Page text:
61 F3d 913 United States v. Mahan

61 F.3d 913

UNITED STATES of America, Plaintiff-Appellee,
Michael John MAHAN, Sr., Defendant-Appellant.

No. 94-50110.

United States Court of Appeals, Ninth Circuit.

Submitted July 14, 1995.*
Decided July 19, 1995.

NOTICE: Ninth Circuit Rule 36-3 provides that dispositions other than opinions or orders designated for publication are not precedential and should not be cited except when relevant under the doctrines of law of the case, res judicata, or collateral estoppel.

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Before: FARRIS and O'SCANNLAIN, Circuit Judges; TASHIMA,** District Judge.




Mahan appeals from the sentence imposed upon him pursuant to the Sentencing Guidelines.


Before reaching the merits of Mahan's appeal, however, we must consider the government's contention that Mahan has waived his right to appeal in his plea agreement.


The plea agreement provides, in relevant part:


[Y]ou knowingly and voluntarily waive your right to appeal any sentence imposed by the Court and the manner in which the sentence is determined, so long as your sentence is within the statutory maximum specified above and does not represent an upward departure from the sentencing guidelines.


We have held such waivers to be valid and enforceable. See United States v. Bolinger, 940 F.2d 478, 480 (9th Cir. 1991). Accordingly, it would appear that Mahan has waived his right to appeal that which he seeks to appeal here -- "the manner" in which the district court determined his sentence.

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Mahan argues that the waiver has been nullified by (1) the government's breach of the plea agreement; and (2) the district court's refusal to accept the waiver provision.


We reject Mahan's contention that the government's failure to recommend a downward departure for acceptance of responsibility constituted a breach of the terms of the agreement.1 Under the terms of the plea agreement, the government


agree[d] to recommend a two-point reduction in the applicable sentencing guideline offense level ... if you demonstrate an acceptance of responsibility for this offense by virtue of your conduct up to and including the time of sentencing.


In determining whether a plea agreement has been breached, "courts look to what was reasonably understood by the defendant when he entered his plea of guilty." United States v. Kamer, 781 F.2d 1380, 1387 (9th Cir.) (quotations omitted), cert. denied, 479 U.S. 819 (1986). The plea agreement clearly states that the government will recommend a downward departure for acceptance of responsibility only if Mahan manifested such acceptance "up to and including the time of sentencing." In light of such language, Mahan should have expected that his conduct at sentencing -- which included both oral and written contentions of innocence2 -- would be relevant to the government's decision to recommend a reduction in sentence. Mahan fails to convince us that the government has breached the terms of the plea agreement.


Mahan's contention regarding the district court's rejection of the waiver provision is similarly unavailing. Rule 11(e) of the Federal Rules of Criminal Procedure defines the role of the court in the plea agreement process. Pursuant to Rule 11, if the plea agreement is one in which the prosecution agrees to dismiss other charges against the defendant, such as the agreement in this case, the court has three options: "the court may accept or reject the agreement, or may defer its decision as to acceptance or rejection until there has been an opportunity to consider the presentence report."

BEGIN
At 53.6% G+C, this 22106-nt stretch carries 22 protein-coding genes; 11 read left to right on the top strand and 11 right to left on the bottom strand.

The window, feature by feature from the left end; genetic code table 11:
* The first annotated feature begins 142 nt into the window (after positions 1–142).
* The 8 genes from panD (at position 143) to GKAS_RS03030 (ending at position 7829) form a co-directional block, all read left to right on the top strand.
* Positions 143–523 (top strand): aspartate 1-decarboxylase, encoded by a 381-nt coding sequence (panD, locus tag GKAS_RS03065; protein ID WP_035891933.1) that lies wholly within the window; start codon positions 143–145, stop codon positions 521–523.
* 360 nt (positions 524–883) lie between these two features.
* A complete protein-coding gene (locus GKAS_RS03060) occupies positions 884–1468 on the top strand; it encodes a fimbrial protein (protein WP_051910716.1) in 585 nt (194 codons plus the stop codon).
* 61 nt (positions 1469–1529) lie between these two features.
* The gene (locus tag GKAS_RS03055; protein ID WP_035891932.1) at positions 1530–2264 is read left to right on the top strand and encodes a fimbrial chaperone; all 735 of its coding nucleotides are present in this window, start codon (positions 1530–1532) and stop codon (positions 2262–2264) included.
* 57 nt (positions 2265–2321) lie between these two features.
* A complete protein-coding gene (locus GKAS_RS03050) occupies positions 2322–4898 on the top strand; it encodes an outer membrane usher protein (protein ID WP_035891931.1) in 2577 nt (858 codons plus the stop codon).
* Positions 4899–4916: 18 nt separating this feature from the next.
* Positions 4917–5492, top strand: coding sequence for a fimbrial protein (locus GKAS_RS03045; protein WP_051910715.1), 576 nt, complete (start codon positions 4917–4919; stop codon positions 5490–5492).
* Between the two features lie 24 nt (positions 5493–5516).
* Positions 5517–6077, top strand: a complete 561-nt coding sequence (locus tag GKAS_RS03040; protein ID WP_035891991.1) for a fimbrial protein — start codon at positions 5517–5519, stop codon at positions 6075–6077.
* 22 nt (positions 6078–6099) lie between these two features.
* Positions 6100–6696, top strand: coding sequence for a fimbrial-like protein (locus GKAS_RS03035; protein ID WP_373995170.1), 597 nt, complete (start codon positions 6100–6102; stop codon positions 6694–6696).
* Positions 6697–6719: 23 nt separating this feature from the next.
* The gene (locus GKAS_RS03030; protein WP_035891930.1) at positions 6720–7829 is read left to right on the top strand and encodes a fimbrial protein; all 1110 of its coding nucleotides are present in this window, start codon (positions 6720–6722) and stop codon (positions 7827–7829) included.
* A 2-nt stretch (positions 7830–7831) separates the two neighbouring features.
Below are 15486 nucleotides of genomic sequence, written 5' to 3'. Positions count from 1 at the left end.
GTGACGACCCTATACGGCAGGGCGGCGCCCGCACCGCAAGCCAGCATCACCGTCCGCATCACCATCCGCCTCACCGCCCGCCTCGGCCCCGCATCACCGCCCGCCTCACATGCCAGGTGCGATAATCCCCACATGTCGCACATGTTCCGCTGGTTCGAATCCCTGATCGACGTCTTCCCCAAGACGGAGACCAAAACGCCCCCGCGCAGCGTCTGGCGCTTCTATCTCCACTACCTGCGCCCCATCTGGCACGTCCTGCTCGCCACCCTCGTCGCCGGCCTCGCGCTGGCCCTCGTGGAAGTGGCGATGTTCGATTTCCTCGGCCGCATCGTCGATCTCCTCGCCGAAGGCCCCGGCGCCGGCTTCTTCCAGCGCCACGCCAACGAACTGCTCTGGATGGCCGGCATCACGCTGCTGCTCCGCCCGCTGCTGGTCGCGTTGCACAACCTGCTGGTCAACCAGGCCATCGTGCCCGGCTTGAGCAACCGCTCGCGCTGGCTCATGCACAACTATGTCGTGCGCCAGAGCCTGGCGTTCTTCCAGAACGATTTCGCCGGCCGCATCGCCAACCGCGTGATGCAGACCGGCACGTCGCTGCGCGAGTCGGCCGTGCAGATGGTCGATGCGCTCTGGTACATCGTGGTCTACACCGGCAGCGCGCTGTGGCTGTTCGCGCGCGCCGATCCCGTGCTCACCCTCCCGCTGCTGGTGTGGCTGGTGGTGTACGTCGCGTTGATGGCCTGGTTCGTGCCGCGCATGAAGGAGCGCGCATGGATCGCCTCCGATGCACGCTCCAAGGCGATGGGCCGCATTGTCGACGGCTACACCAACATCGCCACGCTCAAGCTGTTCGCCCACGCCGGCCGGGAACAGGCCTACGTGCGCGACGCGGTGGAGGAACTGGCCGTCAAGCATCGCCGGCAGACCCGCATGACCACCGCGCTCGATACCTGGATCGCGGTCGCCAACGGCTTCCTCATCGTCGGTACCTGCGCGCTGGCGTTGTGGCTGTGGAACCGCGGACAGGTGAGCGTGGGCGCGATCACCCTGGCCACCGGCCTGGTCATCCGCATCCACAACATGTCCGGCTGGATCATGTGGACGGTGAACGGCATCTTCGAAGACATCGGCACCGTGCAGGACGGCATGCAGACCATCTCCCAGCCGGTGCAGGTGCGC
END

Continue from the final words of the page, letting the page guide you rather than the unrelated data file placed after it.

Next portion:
"[T]he district court is not authorized to go beyond the confines of Rule 11 in accepting or rejecting plea agreements." United States v. Partida-Parra, 859 F.2d 629, 632 (9th Cir. 1988). Nothing in Rule 11 permits the district court to accept a guilty plea but modify the plea agreement. See United States v. Fernandez, 960 F.2d 771, 773 (9th Cir. 1991) (district court erred in rejecting one paragraph of the plea agreement rather than accepting or rejecting entire agreement); see also United States v. Skidmore, 998 F.2d 372, 375 (6th Cir. 1993) ("Nothing in [Rule 11] even remotely allows the district court to accept a guilty plea but rewrite the plea agreement ..."). Although the district court remarked that "[t]he plea agreement ... is not binding on this court nor do I accept [the waiver] provision of it," the court's remarks do not vitiate the effect of Mahan's waiver of his right to appeal in his plea agreement.


Because Mahan has waived his right to appeal his sentence, his conviction is affirmed.




The panel unanimously finds this case suitable for submission on the record and briefs and without oral argument. Fed. R. App. P. 34(a), Ninth Circuit R. 34-4


The Honorable A. Wallace Tashima, United States District Judge for the Central District of California, sitting by designation


This disposition is not appropriate for publication and may not be cited to or by the courts of this circuit except as provided by Ninth Circuit R. 36-3


The government argues that Mahan failed to object at the time of sentencing and thus has waived his right to raise the issue of the alleged breach for our review. The record indicates, however, that Mahan's counsel indeed sought to object at sentencing; in response to such objection, the court assured counsel that it would not entertain the government's argument and counsel accordingly did not continue his objection


The sentencing court described these contentions as "virtual repudiations of [Mahan's] admission in connection with the plea []."